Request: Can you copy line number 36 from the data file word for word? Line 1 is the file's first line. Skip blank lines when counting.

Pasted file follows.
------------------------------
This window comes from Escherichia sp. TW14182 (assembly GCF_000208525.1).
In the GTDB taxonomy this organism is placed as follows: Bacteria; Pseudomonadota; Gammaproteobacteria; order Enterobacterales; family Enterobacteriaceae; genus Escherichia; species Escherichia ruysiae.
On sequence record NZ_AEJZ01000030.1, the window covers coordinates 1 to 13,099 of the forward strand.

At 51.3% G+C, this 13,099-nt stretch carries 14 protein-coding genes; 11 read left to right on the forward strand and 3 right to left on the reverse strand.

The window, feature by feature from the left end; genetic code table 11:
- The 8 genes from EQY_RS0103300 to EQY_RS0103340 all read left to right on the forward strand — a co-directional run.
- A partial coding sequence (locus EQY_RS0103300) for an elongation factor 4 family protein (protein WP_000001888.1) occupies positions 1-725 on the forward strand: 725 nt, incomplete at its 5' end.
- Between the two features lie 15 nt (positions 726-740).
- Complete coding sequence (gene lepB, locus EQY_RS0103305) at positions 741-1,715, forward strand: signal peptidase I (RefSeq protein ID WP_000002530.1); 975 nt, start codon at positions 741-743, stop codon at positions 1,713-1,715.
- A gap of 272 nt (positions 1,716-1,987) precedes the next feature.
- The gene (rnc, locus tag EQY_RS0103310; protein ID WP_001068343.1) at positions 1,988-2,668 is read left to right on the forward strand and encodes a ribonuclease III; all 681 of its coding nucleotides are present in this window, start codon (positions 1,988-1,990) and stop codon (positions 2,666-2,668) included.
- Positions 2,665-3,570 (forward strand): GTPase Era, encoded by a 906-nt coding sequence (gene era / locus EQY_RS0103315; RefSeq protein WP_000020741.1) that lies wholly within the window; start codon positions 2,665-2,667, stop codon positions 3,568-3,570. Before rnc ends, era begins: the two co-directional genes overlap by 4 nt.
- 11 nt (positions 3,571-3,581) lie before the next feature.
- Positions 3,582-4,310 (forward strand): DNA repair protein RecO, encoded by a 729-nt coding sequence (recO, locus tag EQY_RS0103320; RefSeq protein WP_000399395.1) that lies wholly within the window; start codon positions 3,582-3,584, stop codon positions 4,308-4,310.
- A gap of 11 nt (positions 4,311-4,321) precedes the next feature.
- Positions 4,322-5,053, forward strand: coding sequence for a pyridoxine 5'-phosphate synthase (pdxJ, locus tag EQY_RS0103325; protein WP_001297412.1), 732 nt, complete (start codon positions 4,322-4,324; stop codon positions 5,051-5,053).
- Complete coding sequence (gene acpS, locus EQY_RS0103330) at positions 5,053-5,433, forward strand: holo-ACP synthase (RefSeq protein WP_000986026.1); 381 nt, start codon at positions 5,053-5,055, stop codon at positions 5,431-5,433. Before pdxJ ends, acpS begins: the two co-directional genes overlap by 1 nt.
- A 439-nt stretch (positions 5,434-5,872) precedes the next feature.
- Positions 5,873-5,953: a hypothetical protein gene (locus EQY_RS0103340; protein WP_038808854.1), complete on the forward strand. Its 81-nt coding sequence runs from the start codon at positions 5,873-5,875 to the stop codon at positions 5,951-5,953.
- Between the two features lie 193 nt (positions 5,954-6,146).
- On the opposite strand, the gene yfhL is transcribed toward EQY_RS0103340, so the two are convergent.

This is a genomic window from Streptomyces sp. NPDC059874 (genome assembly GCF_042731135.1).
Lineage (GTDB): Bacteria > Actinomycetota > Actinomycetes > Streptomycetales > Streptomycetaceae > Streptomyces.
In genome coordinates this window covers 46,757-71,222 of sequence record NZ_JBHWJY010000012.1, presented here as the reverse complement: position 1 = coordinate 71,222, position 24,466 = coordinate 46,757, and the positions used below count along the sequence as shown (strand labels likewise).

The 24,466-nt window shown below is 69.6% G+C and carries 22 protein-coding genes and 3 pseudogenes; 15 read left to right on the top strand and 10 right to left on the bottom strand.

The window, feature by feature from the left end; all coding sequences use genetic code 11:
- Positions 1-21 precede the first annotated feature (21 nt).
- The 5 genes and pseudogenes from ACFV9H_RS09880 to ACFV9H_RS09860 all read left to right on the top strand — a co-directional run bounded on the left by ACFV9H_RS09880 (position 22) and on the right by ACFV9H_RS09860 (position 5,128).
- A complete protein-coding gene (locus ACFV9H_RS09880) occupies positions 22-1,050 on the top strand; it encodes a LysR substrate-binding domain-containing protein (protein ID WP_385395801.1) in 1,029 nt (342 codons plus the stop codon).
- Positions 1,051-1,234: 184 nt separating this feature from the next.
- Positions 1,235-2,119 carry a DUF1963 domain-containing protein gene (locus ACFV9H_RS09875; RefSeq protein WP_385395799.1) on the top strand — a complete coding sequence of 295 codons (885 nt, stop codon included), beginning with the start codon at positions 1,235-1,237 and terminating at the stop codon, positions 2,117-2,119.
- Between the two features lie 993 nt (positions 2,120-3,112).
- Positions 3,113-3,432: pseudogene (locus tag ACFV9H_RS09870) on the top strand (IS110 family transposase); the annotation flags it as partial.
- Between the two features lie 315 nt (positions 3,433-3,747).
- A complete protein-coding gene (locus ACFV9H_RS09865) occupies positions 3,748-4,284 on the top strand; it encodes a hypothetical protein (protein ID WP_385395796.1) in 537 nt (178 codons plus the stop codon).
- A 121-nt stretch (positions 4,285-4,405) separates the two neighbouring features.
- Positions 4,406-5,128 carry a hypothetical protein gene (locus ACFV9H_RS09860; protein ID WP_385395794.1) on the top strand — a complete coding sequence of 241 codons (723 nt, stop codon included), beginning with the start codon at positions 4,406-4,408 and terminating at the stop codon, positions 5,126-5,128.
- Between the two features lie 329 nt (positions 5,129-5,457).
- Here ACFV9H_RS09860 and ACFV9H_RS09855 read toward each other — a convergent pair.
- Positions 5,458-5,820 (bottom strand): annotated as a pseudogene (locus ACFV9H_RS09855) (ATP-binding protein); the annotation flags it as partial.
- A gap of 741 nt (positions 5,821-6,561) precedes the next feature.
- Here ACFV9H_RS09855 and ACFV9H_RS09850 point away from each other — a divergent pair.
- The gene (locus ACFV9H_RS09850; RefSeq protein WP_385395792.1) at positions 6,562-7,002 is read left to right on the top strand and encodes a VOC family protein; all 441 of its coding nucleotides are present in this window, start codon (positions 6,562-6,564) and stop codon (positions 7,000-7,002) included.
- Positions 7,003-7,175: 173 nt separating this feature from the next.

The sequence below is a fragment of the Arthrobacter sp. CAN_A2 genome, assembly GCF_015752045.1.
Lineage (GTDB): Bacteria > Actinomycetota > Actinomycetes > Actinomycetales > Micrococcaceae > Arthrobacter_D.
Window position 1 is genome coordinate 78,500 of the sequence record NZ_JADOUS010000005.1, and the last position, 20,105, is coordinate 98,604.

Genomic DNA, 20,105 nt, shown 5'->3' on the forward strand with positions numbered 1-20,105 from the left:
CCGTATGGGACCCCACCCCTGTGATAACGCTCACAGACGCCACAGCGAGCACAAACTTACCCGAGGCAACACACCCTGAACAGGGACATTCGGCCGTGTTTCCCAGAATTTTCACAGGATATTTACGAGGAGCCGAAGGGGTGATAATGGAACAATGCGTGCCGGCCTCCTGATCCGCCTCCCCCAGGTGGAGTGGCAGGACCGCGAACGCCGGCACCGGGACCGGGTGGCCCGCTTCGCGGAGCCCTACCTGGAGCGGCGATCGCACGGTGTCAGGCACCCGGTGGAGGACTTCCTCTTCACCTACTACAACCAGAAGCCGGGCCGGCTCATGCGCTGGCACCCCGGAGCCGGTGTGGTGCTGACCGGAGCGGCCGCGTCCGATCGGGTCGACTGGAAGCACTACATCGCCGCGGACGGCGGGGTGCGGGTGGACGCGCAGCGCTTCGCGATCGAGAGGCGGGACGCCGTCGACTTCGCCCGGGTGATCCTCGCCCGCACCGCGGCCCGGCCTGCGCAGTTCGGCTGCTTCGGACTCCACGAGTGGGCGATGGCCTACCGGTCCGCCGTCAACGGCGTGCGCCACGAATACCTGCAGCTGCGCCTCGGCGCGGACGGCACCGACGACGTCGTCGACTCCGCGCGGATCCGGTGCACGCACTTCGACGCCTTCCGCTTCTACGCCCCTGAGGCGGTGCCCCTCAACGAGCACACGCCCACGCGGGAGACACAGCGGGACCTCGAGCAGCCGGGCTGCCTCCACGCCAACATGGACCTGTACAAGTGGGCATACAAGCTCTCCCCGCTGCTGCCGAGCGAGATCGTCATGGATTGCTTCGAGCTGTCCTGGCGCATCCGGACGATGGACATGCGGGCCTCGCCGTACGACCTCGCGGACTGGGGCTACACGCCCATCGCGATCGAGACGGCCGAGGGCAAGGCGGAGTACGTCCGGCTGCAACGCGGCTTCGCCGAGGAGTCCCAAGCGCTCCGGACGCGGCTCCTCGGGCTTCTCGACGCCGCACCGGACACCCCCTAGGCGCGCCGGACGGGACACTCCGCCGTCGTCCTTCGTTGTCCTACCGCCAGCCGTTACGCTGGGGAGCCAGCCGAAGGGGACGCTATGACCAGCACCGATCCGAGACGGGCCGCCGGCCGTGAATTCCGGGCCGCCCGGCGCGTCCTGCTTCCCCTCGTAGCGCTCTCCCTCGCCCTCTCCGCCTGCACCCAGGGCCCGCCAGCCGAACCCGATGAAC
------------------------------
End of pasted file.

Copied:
- A 121-nt stretch (positions 4,285-4,405) separates the two neighbouring features.